Visualizing the Future
Preparing for climate change in the Tijuana River Valley
Climate change poses a new challenge as we work to conserve coastal landscapes, habitats, and communities. To address this new challenge, the Climate Understanding and Resilience in the River Valley (CURRV) project assessed the potential local effects of climate change associated with sea level rise and flooding from the Tijuana River. This exhibit contains murals that illustrate four different possible futures, or scenarios, that scientists developed through CURRV.
Click here for a preview!
Art as Science – Science as Art
Our Artist-In-Residence, Audrey Carver, brought the science to life through her painting. Each of the four scenes highlights the habitats and wildlife that would be characteristic of each scenario. The paintings are interpretations of the science behind the scenarios, providing a window into the future.
Scenarios are not predictions. Each scenario is an alternative representation of how the future may unfold. Considering the past, present and future, three overarching questions guided the formation of each scenario:
- Past: What was the Tijuana River Valley like historically?
- Present: What characterizes the River Valley today?
- Future: How might changes in our climate shape the River Valley in the future?
See the exhibit announcement here!
Meet the Artist – Audrey Carver
Art is how I interpret the world around me. When I was two years old, I loved to color. Pieces of paper, the walls, the floor and even my feet were all potential masterpieces. By five, I was painting and drawing everything I experienced, from wildlife to kids on the playground. My home in the small mountain town of Idyllwild, California has been a constant source of inspiration; a beautiful, strange community where it is more acceptable to be a barefoot artist than a lawyer or doctor. Now, at 17, I am lucky to be attending Idyllwild Arts Academy. I hope that, through my paintings, I can share the beauty and drama of the natural world, and communicate the importance of respecting our environment to create a sustainable future.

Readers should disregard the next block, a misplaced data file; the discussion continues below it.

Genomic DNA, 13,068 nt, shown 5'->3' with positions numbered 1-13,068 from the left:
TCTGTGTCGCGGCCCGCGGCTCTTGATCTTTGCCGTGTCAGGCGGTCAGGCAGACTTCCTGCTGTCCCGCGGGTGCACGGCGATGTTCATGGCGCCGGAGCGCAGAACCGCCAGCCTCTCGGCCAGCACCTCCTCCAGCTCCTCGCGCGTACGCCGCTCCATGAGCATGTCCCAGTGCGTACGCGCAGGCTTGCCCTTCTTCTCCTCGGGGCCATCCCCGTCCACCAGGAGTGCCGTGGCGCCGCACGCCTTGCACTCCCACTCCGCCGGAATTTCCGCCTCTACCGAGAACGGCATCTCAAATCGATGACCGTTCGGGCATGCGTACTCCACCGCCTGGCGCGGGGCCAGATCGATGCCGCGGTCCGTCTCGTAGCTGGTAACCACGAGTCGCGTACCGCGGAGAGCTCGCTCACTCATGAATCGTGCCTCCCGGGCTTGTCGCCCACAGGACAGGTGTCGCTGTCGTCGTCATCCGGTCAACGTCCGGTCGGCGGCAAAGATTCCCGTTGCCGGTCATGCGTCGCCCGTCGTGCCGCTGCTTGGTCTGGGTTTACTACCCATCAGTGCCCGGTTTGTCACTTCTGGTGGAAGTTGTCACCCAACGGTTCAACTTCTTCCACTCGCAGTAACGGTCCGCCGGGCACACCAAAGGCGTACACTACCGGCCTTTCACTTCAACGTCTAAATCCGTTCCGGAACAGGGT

In addition to Audrey, thank you to everyone at TRNERR who made this exhibit possible, including:
- Marya Ahmad
- Dani Boudreau
- Jeff Crooks
- Julio Lorda
- Anne Marie Tipton
- Enrique Mendibles
- Lorena Warner- Lara
Special thanks to Amber Pairis and the Climate Science Alliance – South Coast for helping to make this exhibit possible through their Artists in Residence Program. Learn more: climatesciencealliance.org
Funding provided by grants from the Coastal and Ocean Climate Applications Program of the National Oceanic and Atmospheric Administration (NOAA) Climate Program Office, and the National Estuarine Research Reserve System (NERRS) Science Collaborative.